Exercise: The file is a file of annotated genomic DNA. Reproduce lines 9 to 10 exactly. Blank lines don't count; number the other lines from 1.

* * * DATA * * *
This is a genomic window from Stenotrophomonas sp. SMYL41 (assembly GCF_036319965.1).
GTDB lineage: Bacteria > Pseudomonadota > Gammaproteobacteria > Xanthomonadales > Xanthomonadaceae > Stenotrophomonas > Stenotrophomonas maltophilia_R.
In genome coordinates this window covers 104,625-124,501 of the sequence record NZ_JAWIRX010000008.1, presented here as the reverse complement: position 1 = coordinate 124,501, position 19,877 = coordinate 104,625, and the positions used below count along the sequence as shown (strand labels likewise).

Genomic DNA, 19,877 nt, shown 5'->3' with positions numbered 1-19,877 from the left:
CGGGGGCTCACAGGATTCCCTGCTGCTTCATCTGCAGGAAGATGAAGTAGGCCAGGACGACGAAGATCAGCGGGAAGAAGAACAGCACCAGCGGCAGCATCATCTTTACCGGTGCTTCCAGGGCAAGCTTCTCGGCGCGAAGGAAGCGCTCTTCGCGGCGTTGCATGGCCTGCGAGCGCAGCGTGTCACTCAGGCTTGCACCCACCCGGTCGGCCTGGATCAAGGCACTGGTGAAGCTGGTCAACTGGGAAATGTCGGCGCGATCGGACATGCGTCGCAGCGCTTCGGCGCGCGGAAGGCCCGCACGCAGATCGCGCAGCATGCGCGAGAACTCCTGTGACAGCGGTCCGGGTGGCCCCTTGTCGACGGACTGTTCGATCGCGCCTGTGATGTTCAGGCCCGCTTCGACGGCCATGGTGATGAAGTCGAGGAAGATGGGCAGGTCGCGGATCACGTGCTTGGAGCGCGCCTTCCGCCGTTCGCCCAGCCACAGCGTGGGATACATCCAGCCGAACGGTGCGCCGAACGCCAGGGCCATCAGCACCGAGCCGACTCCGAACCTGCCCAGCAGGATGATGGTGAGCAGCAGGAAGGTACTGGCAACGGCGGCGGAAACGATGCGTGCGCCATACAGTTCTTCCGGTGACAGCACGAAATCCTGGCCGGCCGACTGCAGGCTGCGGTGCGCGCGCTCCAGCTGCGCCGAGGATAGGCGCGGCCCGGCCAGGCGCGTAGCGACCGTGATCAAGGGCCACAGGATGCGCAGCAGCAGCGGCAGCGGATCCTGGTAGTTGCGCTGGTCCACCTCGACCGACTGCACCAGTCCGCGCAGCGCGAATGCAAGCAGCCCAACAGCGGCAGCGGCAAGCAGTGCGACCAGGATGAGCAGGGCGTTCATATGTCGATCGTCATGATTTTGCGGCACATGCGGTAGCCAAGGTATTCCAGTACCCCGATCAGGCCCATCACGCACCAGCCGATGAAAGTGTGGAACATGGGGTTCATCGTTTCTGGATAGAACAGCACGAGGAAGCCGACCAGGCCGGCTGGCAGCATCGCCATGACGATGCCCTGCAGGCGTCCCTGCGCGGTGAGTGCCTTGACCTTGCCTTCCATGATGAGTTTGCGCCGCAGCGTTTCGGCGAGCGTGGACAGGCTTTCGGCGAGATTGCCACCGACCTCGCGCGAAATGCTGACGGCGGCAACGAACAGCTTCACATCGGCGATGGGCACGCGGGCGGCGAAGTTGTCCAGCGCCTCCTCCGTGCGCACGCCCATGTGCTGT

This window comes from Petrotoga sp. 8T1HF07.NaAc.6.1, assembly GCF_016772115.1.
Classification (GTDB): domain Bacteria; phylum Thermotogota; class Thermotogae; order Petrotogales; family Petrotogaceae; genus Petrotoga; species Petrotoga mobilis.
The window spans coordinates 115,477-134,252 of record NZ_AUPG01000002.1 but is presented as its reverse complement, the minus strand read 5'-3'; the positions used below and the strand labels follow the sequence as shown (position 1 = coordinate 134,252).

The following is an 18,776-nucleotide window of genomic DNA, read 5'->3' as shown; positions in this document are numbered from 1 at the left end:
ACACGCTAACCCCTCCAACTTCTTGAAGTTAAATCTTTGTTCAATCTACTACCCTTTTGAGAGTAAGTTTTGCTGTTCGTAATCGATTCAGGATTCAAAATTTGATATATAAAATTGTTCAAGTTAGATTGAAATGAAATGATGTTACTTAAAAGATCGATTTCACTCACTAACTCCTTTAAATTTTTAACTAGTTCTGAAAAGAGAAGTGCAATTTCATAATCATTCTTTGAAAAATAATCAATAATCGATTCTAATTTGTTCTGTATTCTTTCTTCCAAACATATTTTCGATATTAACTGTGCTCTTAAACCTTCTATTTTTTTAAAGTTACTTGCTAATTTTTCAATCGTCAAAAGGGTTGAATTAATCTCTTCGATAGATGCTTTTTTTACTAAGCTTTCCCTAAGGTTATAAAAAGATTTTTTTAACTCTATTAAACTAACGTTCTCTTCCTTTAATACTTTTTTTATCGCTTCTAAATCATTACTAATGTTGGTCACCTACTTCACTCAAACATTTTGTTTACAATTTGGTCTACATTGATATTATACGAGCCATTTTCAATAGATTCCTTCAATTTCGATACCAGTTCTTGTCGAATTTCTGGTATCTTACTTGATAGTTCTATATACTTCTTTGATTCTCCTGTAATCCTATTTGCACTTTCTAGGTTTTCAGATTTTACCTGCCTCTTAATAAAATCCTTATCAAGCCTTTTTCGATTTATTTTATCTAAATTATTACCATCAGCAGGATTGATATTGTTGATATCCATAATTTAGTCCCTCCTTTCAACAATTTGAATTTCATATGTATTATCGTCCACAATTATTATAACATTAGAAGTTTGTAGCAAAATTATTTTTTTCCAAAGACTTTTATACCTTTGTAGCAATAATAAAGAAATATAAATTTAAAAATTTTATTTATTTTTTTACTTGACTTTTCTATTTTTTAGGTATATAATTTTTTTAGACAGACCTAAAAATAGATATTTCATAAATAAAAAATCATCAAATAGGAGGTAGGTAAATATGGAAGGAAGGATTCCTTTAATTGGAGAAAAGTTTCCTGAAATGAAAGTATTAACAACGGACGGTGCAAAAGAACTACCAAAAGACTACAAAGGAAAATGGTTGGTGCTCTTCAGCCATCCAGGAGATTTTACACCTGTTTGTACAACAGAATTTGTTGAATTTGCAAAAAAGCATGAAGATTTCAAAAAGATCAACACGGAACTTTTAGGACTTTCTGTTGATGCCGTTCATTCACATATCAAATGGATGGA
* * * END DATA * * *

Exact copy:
The following is an 18,776-nucleotide window of genomic DNA, read 5'->3' as shown; positions in this document are numbered from 1 at the left end:
ACACGCTAACCCCTCCAACTTCTTGAAGTTAAATCTTTGTTCAATCTACTACCCTTTTGAGAGTAAGTTTTGCTGTTCGTAATCGATTCAGGATTCAAAATTTGATATATAAAATTGTTCAAGTTAGATTGAAATGAAATGATGTTACTTAAAAGATCGATTTCACTCACTAACTCCTTTAAATTTTTAACTAGTTCTGAAAAGAGAAGTGCAATTTCATAATCATTCTTTGAAAAATAATCAATAATCGATTCTAATTTGTTCTGTATTCTTTCTTCCAAACATATTTTCGATATTAACTGTGCTCTTAAACCTTCTATTTTTTTAAAGTTACTTGCTAATTTTTCAATCGTCAAAAGGGTTGAATTAATCTCTTCGATAGATGCTTTTTTTACTAAGCTTTCCCTAAGGTTATAAAAAGATTTTTTTAACTCTATTAAACTAACGTTCTCTTCCTTTAATACTTTTTTTATCGCTTCTAAATCATTACTAATGTTGGTCACCTACTTCACTCAAACATTTTGTTTACAATTTGGTCTACATTGATATTATACGAGCCATTTTCAATAGATTCCTTCAATTTCGATACCAGTTCTTGTCGAATTTCTGGTATCTTACTTGATAGTTCTATATACTTCTTTGATTCTCCTGTAATCCTATTTGCACTTTCTAGGTTTTCAGATTTTACCTGCCTCTTAATAAAATCCTTATCAAGCCTTTTTCGATTTATTTTATCTAAATTATTACCATCAGCAGGATTGATATTGTTGATATCCATAATTTAGTCCCTCCTTTCAACAATTTGAATTTCATATGTATTATCGTCCACAATTATTATAACATTAGAAGTTTGTAGCAAAATTATTTTTTTCCAAAGACTTTTATACCTTTGTAGCAATAATAAAGAAATATAAATTTAAAAATTTTATTTATTTTTTTACTTGACTTTTCTATTTTTTAGGTATATAATTTTTTTAGACAGACCTAAAAATAGATATTTCATAAATAAAAAATCATCAAATAGGAGGTAGGTAAATATGGAAGGAAGGATTCCTTTAATTGGAGAAAAGTTTCCTGAAATGAAAGTATTAACAACGGACGGTGCAAAAGAACTACCAAAAGACTACAAAGGAAAATGGTTGGTGCTCTTCAGCCATCCAGGAGATTTTACACCTGTTTGTACAACAGAATTTGTTGAATTTGCAAAAAAGCATGAAGATTTCAAAAAGATCAACACGGAACTTTTAGGACTTTCTGTTGATGCCGTTCATTCACATATCAAATGGATGGA